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Extended E-mail Address Verification and Correction (Views: 19)


Problem/Question/Abstract:

Have you ever needed to verify that an e-mail address is correct, or have you had to work with a list of e-mail addresses and realized that some had simple problems that you could easily correct by hand?

Answer:

Have you ever needed to verify that an e-mail address is correct, or have you had to work with a list of e-mail addresses and realized that some had simple problems that you could easily correct by hand? Well the functions I present here are designed to do just that. In this article I present two functions, one to check that an e-mail address is valid, and another to try to correct an incorrect e-mail address.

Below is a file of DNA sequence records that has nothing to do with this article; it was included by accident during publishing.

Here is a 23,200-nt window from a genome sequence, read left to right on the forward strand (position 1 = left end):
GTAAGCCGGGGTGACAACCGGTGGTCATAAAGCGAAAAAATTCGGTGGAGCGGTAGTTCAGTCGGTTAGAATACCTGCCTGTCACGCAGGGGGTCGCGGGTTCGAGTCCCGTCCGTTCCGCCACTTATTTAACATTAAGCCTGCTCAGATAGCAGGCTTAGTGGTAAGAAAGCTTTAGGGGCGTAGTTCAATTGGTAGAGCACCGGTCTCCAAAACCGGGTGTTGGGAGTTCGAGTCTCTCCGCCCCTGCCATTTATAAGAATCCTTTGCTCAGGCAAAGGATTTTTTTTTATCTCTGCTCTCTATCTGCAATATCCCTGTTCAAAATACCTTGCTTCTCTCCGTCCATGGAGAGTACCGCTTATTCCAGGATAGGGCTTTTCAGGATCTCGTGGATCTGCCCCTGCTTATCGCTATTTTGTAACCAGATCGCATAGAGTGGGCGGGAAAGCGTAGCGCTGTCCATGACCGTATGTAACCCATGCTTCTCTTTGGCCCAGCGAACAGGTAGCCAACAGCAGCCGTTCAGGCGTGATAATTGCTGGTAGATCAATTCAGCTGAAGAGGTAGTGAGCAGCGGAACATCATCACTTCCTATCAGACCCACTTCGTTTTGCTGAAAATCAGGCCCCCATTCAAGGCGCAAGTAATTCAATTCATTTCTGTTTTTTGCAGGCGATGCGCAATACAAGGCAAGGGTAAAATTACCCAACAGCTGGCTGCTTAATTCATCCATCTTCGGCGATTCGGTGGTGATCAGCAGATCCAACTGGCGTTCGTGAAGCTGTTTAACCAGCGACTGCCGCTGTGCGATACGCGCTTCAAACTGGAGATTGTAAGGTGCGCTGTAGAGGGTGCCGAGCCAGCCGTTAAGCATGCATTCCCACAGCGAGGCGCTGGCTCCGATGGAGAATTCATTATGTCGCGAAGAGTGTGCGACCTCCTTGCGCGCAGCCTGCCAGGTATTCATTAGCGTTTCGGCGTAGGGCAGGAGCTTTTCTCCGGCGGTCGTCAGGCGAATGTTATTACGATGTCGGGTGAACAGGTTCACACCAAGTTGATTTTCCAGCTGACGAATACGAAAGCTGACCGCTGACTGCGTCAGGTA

Just what is a correct e-mail address?
The majority of articles I’ve seen on e-mail address verification use an over-simplified approach. For example, the most common approach I’ve seen is to ensure that an ‘@’ symbol is present, or that it’s a minimum size (ex. 7 characters), or a combination of both.  And a better, but less used method is to verify that only allowed characters (based on the SMTP standard) are in the address.

The problem with these approaches is that they only can tell you at the highest level that an address is POSSIBLY correct, for example:

The address: ------@--------
Can be considered a valid e-mail address, as it does contain an @, is at least 7 characters long and contains valid characters.

To ensure an address is truly correct, you must verify that all portions of the e-mail address are valid. The function I present performs the following checks:
a) Ensure an address is not blank
b) Ensure an @ is present
c) Ensure that only valid characters are used
Then splits the validation to the two individual sections:  username (or mailbox) and domain
Validation for the username: